WASHINGTON (Sept. 6, 2000)—Bridgestone/Firestone Inc. today answered questions before two Congressional subcommittees in what was possibly the most embattled time in company history.
BFS headed off a strike by reaching a tentative agreement with the United Steelworkers of America Sept. 4. (See related story.) But that was just about the only good news for the tire maker in the days surrounding Labor Day.
Among the events of the action-packed week were:
* BFS agreed to replace 62,000 mismarked Wilderness AT tires made by Bridgestone/Firestone Venezolana C.A. and sold in Venezuela. The previous week, INDECU—the Venezuelan consumer protection agency—accused BFS and Ford Motor Co. of deliberately withholding information on tire defects from the public and threatened both companies with possible criminal action.
* The National Highway Traffic Safety Administration put out a consumer advisory on 1.4 million Firestone tires over and above the 6.5 million already recalled. These tires, in 24 different sizes and models, are said to have tread separation rates exceeding those of the recalled tires, according to NHTSA. BFS said it disagreed with the agency and wouldn´t recall the tires, but added it would gladly inspect those tires and replace them free of charge if found faulty.
* NHTSA also updated its list of complaints related to Firestone ATX, ATX II and Wilderness AT tires. The agency now has more than 1,400 complaints on file about those tires, including reports of 88 deaths and more than 250 injuries, it said. NHTSA officially upgraded the Firestone investigation begun May 2 to an engineering analysis from a preliminary evaluation.
* Stock prices of parent firm Bridgestone Corp. fell to a seven-year low of 1,200 yen on the Tokyo stock market Sept. 4.
* A 10-year-old boy was killed and six others injured in Texas Sept. 3 when their Ford Explorer lost control and overturned. One of the vehicle´s Firestone tires was shredded, and authorities couldn´t tell at this writing whether that was the cause or the result of the crash. This brought to four the number of persons killed in accidents involving Ford vehicles equipped with Firestone tires since the recall began Aug. 9.
* Fleischman/Hillard, the St. Louis-based public relations firm BFS hired to field media inquiries about recall-related issues, resigned from the account over Labor Day weekend.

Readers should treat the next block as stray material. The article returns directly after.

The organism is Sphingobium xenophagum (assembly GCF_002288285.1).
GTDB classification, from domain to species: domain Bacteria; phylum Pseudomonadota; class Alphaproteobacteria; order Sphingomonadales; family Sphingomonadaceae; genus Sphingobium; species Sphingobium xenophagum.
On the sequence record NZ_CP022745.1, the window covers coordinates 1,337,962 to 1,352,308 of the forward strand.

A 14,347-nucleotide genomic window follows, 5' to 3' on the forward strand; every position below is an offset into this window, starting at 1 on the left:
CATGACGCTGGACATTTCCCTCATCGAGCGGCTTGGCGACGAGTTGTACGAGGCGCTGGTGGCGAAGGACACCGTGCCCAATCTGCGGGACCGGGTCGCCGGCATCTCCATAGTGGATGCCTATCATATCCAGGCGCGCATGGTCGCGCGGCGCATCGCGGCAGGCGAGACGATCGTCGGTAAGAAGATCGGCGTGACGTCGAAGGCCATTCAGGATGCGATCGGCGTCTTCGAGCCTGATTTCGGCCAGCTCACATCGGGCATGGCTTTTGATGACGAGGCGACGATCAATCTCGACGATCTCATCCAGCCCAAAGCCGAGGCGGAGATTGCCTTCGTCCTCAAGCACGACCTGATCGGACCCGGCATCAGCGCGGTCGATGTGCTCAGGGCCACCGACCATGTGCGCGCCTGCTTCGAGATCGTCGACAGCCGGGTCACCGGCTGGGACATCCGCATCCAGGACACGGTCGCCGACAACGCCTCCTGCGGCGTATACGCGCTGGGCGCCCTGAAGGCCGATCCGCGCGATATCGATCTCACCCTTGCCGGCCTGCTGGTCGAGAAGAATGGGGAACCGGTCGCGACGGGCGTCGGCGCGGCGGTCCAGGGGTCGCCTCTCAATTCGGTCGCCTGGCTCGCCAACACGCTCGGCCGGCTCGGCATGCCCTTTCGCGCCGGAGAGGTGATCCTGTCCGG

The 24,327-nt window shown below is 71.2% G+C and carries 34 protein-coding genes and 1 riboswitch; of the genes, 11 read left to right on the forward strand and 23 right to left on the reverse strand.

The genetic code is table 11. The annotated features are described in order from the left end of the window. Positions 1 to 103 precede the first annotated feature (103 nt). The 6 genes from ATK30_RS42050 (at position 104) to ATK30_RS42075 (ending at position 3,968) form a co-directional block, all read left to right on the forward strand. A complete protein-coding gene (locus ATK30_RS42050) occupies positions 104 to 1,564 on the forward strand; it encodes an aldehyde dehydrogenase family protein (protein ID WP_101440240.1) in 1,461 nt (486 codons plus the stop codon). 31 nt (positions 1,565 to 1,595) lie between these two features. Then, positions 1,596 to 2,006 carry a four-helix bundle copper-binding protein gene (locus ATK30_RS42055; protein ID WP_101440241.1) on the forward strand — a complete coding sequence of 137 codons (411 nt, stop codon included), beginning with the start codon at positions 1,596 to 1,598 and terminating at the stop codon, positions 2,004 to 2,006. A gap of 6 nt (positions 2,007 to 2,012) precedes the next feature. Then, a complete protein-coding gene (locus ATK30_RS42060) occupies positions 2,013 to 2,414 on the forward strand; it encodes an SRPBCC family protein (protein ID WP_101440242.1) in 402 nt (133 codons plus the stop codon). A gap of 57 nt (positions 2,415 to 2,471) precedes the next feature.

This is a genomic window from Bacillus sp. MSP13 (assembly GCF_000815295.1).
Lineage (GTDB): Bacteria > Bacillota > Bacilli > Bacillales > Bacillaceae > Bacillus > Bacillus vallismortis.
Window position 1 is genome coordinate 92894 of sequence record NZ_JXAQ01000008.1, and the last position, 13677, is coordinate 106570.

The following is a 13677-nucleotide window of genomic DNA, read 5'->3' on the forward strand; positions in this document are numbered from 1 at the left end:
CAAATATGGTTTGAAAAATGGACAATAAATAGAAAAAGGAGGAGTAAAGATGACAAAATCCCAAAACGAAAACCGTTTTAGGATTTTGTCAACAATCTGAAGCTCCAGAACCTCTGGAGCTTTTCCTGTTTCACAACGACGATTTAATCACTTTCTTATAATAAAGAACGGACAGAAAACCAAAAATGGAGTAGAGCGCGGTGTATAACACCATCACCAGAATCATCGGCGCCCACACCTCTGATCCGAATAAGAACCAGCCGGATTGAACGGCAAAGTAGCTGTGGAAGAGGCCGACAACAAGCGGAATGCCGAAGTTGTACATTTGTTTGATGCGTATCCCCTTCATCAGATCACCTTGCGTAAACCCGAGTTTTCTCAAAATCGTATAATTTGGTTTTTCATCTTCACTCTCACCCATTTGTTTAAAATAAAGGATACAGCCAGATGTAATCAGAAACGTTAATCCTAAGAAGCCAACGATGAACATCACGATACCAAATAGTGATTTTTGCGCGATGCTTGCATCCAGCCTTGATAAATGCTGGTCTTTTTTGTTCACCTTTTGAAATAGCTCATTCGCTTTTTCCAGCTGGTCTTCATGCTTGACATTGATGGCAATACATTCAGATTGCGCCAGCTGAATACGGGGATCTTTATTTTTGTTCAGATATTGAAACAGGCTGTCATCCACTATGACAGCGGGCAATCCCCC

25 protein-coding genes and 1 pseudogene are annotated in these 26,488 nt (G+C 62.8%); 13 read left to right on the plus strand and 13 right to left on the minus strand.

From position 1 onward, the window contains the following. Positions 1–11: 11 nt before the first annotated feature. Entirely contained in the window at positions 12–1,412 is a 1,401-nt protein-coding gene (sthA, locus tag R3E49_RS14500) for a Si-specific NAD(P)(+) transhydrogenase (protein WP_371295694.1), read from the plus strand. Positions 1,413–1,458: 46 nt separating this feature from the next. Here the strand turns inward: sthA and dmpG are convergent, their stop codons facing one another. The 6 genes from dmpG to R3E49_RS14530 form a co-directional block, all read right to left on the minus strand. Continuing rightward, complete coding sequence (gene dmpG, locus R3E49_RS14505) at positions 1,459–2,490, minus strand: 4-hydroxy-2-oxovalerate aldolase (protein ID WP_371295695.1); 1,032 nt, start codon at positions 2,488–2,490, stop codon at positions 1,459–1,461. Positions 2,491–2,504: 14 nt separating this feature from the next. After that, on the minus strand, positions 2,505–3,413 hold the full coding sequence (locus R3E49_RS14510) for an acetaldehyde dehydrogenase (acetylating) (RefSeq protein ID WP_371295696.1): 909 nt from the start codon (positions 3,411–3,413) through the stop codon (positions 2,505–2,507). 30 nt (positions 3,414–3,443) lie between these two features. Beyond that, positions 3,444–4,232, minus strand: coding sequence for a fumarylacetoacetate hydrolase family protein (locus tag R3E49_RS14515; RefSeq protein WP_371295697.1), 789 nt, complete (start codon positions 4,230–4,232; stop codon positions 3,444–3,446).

"We worked for them eight weeks," said a spokeswoman for the agency. "We put our best people on the account, and gave them our best counsel. But in the end it became evident that we could no longer be of service."
Bridgestone/Firestone officials could not be reached for comment on this or the other issues.
Ford—Bridgestone/Firestone´s supposed partner in the recall, which sometimes has acted like its nemesis—has had its own media emergencies to deal with. Ford CEO Jacques Nasser was forced to reverse himself Sept. 1 and agree to testify at today´s hearings before the Senate Appropriations Subcommittee on Transportation and two subcommittees of the House Commerce Committee.
Mr. Nasser originally said he would send Ford engineering executives Helen Petrauskas and Tom Baughman to the hearings, but changed his tune after congressmen said they were "miffed" at his refusal to appear. Ford spokesmen explained Mr. Nasser was too busy directing the recall to come to Washington.
Bridgestone/Firestone CEO Masatoshi Ono has said all along he will testify at the hearings. Also scheduled to appear at one or more of them are Transportation Secretary Rodney Slater; newly appointed NHTSA administrator Sue Bailey; and consumer advocates Joan Claybrook of Public Citizen and Clarence M. Ditlow III of the Center for Auto Safety.
Sen. John McCain, R-Ariz., has also scheduled a hearing on the recall Sept. 12 before the Senate Commerce Committee. The committee hasn´t yet released a witness list, but many of the same people are expected to testify.